There are two pieces of legislation pending in Carson City whose intention is allow the state to take control of at least some of the federal land that constitute about 87 percent of the land inside the state boundaries.
It’s label reads: “Urging Congress to enact legislation transferring title to certain public lands to the State of Nevada in accordance with the report prepared by the Nevada Land Management Task Force.”
That task force estimates the state could generate far more revenue from control of the public land the paltry sums doled out be Washington in the form of pay in lieu of taxes.
SJR1 calls for the state over the next decade taking control of 7.2 million acres of the 48 million acres the feds now control.
But slated for a hearing by the Assembly Committee on Natural Resources, Agriculture, and Mining Tuesday afternoon is a more brazen attempt to grab federal lands, Assembly Bill 408, whose chief sponsor is Assembly member Michele Fiore.
The label on this bill reads:
“AN ACT relating to public lands; prohibiting the Federal Government from owning or regulating certain public lands or the right to use public waters; requiring the State Land Registrar to adopt regulations that provide for the appropriation and registration of grazing, logging, mineral development or other beneficial use rights on public lands; requiring the State Land Registrar to sell permits for grazing, logging, mineral development or other beneficial uses on public lands for which such rights are not registered and appropriated; requiring the board of county commissioners of each county to impose a tax on profits from the beneficial use of public lands; and providing other matters properly relating thereto.”
Considering how the courts have traditionally given deference to the supremacy of the federal government rather that the 10th Amendment states’ rights, the bill is viewed by many as a futile gesture.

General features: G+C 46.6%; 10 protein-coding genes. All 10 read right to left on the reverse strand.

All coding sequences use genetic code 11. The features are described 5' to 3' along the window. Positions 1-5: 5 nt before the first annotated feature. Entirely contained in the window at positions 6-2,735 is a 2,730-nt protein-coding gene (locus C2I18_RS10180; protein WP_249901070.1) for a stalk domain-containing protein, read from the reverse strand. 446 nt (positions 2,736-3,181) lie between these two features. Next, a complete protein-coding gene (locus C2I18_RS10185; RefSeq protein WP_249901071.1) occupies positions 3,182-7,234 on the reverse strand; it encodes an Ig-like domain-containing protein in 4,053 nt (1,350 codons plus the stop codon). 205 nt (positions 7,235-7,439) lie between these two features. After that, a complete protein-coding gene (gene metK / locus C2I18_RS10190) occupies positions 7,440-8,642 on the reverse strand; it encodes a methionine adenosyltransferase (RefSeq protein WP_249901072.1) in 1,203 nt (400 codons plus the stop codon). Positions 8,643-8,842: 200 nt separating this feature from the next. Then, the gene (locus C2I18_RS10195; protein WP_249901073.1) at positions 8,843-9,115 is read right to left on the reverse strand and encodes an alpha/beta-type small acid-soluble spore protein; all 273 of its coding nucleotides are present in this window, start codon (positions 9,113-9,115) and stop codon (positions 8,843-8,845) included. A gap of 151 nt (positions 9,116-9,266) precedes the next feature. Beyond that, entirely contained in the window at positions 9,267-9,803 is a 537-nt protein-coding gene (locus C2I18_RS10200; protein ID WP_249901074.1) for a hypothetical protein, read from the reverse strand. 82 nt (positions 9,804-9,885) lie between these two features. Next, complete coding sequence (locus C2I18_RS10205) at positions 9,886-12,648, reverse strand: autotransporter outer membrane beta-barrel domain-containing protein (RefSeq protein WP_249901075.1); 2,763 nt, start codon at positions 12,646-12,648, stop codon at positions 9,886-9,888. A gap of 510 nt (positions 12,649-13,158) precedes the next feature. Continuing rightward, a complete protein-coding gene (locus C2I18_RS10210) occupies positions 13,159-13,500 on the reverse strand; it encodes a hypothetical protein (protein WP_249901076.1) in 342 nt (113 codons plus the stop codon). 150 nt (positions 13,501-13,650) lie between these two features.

This is the case, even though the Constitution says Congress only has the power: “To exercise exclusive Legislation in all Cases whatsoever, over such District (not exceeding ten Miles square) as may, by Cession of particular States, and the Acceptance of Congress, become the Seat of the Government of the United States, and to exercise like Authority over all Places purchased by the Consent of the Legislature of the State in which the Same shall be, for the Erection of Forts, Magazines, Arsenals, dock-Yards, and other needful Buildings …”
But a number of lawmakers, including a few of its sponsors, are also questioning some of the details in bill, fearing the language could jeopardize long held water and grazing rights.
It is that phrasing about beneficial use that concerns people. Could a failure to graze a given tract during a drought constitute giving up a grazing right, since it was not put to beneficial use? What about competing uses for the same tract of land?
The bill’s language includes: “Provide for the appropriation of grazing, logging, mineral development or other beneficial use rights on public lands: (a) To the first person who used the land for which the rights are claimed and who continues to use the land for that purpose; or (b) If the land for which the rights are claimed has not been used in the manner for which the rights are claimed, to the first person who claims the rights. 2. Establish procedures by which claims to such rights may be registered with the State Land Registrar. Each right must be identified by priority date, the manner in which the land is being used, the geographic boundaries of the land being used and the person who claims the right.”
The devil may be in the details.